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U.S. Economy Grew At A 2.9% Rate Last Quarter, Despite A Slowdown



U.S. Economy Grew At A 2.9% Rate Last Quarter, Despite A Slowdown

(CTN NEWS) – Despite the pressure of rising interest rates and widespread concerns about an impending recession, the U.S. economy grew at a 2.9% annual rate from October through December, finishing 2022 with momentum.

According to the estimate released by the Commerce Department on Thursday, the country’s gross domestic product, which is the most comprehensive indicator of economic production.

Slowed down in the third quarter from the 3.2% annual growth rate it had registered from July through September.

Most economists predict the economy will continue to slow down in the upcoming quarter and enter at least a moderate recession by midyear.

Consumer spending remained strong last quarter, and firms replenished their supply chains. Spending by the federal government also increased GDP.

/ AP

However, due to rising mortgage rates, which are undermining the residential real estate market, investment in housing fell for a second consecutive quarter at a 27% annual pace.

After increasing by 5.9% in 2021, the GDP will increase by 2.1% overall in 2022.

The Federal Reserve’s aggressive rate rises is meant to result in the economy’s anticipated downturn in the coming months.

The Fed’s rate increases are intended to slow growth, restrain spending, and terminate the biggest inflationary wave in four decades.

The Fed increased its target rate seven times in the previous year. It is anticipated to do so once more the following week, albeit by a lower margin.

It has come as a great shock how resilient the American labor market has been.

According to federal data dating back to 1940, employers added 4.5 million employment last year, which was second only to the 6.7 million jobs added in 2021.

And the 3.5% unemployment rate in the previous month matched a 53-year low.

US economy shows signs of slowdown after growing 2.9% last quarter | Business Standard News

Regarding Thursday’s GDP report, President Joe Biden said, “The news couldn’t have been much better.” “We are taking the appropriate direction. We must now safeguard those advantages.:

However, it is unlikely that the good times for American workers will persist. Many individuals will cut down on their spending, and firms will probably hire fewer people as higher rates make borrowing and spending more expensive across the economy.

In a research paper, High-Frequency Economics’ principal U.S. economist Rubeela Farooqi stated that “recent statistics show that the pace of expansion could drop considerably in (the current quarter) as the impacts of restrictive monetary policy take root.”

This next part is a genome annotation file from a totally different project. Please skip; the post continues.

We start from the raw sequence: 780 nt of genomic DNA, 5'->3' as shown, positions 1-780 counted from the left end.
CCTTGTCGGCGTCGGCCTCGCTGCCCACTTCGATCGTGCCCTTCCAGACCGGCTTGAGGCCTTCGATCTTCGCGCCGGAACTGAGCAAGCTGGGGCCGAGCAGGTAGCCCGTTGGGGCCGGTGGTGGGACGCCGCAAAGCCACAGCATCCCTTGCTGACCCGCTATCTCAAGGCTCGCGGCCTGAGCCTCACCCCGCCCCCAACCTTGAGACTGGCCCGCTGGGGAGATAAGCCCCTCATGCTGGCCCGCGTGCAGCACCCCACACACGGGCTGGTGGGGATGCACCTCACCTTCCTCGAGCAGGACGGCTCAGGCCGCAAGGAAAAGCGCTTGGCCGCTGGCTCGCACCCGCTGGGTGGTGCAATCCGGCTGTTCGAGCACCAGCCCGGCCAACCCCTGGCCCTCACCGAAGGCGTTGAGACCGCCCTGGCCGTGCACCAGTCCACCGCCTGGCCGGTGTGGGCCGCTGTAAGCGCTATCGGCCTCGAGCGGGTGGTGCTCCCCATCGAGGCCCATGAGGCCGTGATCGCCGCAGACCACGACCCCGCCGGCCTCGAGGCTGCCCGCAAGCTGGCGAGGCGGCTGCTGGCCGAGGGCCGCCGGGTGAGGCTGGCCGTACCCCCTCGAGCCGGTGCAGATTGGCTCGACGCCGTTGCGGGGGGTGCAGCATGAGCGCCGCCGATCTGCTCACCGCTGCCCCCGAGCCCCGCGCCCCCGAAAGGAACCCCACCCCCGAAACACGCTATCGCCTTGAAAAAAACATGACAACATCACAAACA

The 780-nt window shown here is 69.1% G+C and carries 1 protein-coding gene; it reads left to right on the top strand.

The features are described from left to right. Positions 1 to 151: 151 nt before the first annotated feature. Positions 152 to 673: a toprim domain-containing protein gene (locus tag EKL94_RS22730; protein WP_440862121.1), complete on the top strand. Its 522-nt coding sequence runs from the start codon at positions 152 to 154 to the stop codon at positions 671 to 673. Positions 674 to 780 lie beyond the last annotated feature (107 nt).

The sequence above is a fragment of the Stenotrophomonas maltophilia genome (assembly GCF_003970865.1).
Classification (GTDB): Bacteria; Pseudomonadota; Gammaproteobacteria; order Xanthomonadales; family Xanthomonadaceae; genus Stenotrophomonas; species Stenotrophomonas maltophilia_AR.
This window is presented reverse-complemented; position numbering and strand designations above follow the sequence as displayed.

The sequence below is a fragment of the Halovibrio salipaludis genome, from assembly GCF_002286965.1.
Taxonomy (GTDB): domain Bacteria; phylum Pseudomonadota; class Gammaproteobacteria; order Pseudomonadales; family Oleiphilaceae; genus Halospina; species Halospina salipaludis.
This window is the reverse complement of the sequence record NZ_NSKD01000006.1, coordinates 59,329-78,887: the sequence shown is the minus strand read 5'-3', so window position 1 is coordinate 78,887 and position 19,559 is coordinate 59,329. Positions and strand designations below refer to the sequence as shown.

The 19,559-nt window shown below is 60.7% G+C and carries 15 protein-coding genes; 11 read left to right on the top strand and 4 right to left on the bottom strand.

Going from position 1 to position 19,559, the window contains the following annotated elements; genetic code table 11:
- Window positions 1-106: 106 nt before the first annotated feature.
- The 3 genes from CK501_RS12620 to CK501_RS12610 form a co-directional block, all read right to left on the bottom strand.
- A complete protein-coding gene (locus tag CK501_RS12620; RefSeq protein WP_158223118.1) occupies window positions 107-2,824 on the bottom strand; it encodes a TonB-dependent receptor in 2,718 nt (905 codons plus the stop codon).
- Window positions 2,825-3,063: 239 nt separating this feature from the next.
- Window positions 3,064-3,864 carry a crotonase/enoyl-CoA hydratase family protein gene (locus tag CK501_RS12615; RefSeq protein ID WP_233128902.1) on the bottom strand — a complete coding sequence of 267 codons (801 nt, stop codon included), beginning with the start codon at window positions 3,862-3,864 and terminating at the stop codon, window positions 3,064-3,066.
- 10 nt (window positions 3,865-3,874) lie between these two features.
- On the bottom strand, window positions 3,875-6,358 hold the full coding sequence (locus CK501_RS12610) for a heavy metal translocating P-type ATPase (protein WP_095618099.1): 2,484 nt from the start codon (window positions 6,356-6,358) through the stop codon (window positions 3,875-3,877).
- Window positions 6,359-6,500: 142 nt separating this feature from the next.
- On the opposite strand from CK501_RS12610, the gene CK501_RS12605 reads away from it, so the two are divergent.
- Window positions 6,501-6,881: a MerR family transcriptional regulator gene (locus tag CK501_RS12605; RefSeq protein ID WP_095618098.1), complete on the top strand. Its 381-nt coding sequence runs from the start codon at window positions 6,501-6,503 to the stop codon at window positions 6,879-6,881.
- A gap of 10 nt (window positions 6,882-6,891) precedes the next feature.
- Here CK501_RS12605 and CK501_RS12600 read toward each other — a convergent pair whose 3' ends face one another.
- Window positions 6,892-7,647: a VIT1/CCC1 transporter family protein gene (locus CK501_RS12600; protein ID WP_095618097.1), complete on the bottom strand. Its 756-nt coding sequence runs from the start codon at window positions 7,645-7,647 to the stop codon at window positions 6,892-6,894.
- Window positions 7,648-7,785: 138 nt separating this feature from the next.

A desired slowdown in the economy will be good news, according to the Fed.

About 70% of the economy is driven by consumer spending, which increased at a solid 2.1% annual rate from October through December, slightly less than the previous quarter’s 2.3% growth.

/ AP

More recent data, such as a 1.1% decline in retail sales last month, show that consumer spending has started to slow.

“That signals higher rates were starting to have a bigger toll and lays the ground for weaker growth in the first quarter of this year,” said Andrew Hunter, senior U.S. economist at Capital Economics.

Bank of America economists predict that growth will slow to a 1.5% annual pace in the quarter that runs from January through March and then decline for the remainder of the year.

Declining by 0.5% in the second quarter, 2% in the third, and 1.5% in the fourth.

The Fed has been acting in response to inflation that has been progressively declining but has remained persistently high.

Inflation over the previous year raged at 9.1% in June, the highest level in more than 40 years. It has now dropped to 6.5% in December but is still far higher than the Fed’s yearly target of 2%.

/ AP

Sal Guatieri, the senior economist at BMO Capital Economics, said: “The U.S. economy isn’t plummeting off a cliff, but it is losing vigour and risks contracting early this year.”

That should restrict future rate hikes by the Fed to two modest increases.

Politics also threaten the economy this year: if the Biden administration rejects House Republicans’ demands for significant spending cutbacks, they might refuse to increase the debt ceiling.

If the borrowing limit isn’t increased, the federal government won’t be able to cover all of its debts, which could ruin its reputation.

According to Moody’s Analytics, the ensuing instability might lead to the loss of close to 6 million American jobs in a devastating recession like the one brought on by the 2007–2009 financial crisis.

At least, the economy is probably starting the year on more stable ground than at the beginning of 2022.


From January through March of last year, the GDP declined by 1.6% annually and another 0.6% from April to June. Fears that a recession may have started arose from those two consecutive quarters of economic downturn.

According to data source FactSet, nearly half of the S&P 500 businesses mentioned a “recession” during corporate earnings calls for the April-June quarter of 2022.

This is the largest percentage since 2010. According to forecasters at Bank of America and Nomura, a recession was anticipated in the quarter between October and December.

But over the summer, the economy recovered its strength thanks to strong consumer spending and increasing exports.


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